Somewhere between fiction, non-fiction and art

Tine Fischer, director of CPH:DOX, shares some of her favourite films from the last year of docs.

Directors Joshua Oppenheimer, Christine Cynn and Anonymous,
Denmark, Indonesia, UK, Norway, 2012, 115/159 min.

The Act of Killing is unlike anything I have seen before. Striking in it’s ability to combine a complex political story with a cinematic reflection – not only on the overall thematic focus on the banality of evil – but also on the (scarring) relationship between fiction and non-fiction, or between the constructed and the real. In The Act of Killing, Joshua Oppenheimer invites unrepentant Indonesian death-squad leaders to reflect on their violent past histories persuading them to act out their most atrocious crimes of torture and mayhem in the styles of their favourite movie genres: gangster flicks, westerns, war movies, musicals. They are happy to do so and takes us on a journey down a strange memory lane where cinematic dreams dissolve into nightmares. Over and over the film asks the central question: what is real? It’s by far the most politically important film from last year and is itself an historical event almost without parallel.

Directors Stephanie Spray, Pacho Velez,
Nepal, USA, 2013, 95 min.

I just returned from a 12-day jury trip to the international film festival in Locarno. A fantastic festival with a very strong line-up of films in the ever growing landscape between fiction, non-fiction and art. We gave the award for Best Film to a film which in a simple but conceptually impressive way redefines the dialogue between structural film and ethnographic filmmaking. The film is shot high above a jungle in Nepal where pilgrims make an ancient journey by cable car to worship Manakamana. Shot in static point of view from inside the cable car, we are taken on a journey in between spaces, from the bottom of the mountain to the top, taking the audience on a meditative cinematic trip of pure presence. The film pushes the new space in between anthropology, conceptual art and documentary practice and points towards new and unique transdisciplinary standards. The film is produced by the people behind Leviathan – Varena Paravel and Lucien Casting-Taylor.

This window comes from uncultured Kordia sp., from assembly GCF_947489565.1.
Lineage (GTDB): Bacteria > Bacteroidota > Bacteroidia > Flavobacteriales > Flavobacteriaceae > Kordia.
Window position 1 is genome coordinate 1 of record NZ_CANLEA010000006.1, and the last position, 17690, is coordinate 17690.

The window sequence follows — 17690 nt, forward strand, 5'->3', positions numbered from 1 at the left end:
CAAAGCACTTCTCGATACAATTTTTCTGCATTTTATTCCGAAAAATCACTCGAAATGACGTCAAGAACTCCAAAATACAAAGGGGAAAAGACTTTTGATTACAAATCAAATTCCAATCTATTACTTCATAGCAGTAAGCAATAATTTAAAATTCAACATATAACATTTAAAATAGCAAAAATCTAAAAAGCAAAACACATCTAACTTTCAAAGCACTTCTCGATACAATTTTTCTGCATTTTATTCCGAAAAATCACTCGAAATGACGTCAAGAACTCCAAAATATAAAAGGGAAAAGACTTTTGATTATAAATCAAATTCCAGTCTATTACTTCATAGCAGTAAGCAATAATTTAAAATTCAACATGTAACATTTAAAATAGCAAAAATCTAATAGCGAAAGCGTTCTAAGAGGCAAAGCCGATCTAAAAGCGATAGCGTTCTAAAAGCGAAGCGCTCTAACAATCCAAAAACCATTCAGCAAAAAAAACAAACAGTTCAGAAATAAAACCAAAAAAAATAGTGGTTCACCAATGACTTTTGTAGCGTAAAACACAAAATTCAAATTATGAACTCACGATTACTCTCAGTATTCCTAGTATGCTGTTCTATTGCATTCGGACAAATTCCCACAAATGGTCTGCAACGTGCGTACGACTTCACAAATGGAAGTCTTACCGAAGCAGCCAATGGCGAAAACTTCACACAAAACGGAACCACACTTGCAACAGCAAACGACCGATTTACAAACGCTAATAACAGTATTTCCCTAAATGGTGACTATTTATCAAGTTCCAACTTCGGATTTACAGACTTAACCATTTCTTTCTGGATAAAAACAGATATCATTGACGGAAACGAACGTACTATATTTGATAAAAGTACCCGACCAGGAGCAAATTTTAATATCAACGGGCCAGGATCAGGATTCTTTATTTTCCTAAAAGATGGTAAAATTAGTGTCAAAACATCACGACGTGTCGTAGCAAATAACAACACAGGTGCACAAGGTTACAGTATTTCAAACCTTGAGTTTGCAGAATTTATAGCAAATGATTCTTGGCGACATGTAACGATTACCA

Director Lucien Castaing-Taylor, Véréna Paravel,
USA, France, UK, 2012, 87 min.

One of the films that have left an impressive mark on festivals worldwide during the last year is Leviathan. The film won one of the main awards at last year’s CPH:DOX – the New Vision Award. As brutal as a black metal concert, as dramatic as Melville’s novel, and as grotesque as all the biblical plagues served in one go – and yet it’s merely about a nocturnal excursion on a fishing trawler. The boat creaks and rattle, as the black-green water lashes its sides and seagulls fight over the severed fish heads that are rolling around its floor, while yet another netload is heaved aboard. The directing duo Lucien Castaing-Taylor and Véréna Paravel have installed small cameras everywhere on the boat, and they paint the drama of life and death with impasto layers. But they do not use abstraction for abstraction’s sake. Leviathan is also an anthropological study of man’s relationship to nature and the confrontation with ‘raw life’, towards a realisation that we may only have access to through the basic elements of the film medium: light, colour, sound, darkness. A highly physical but nonetheless transcendental total experience.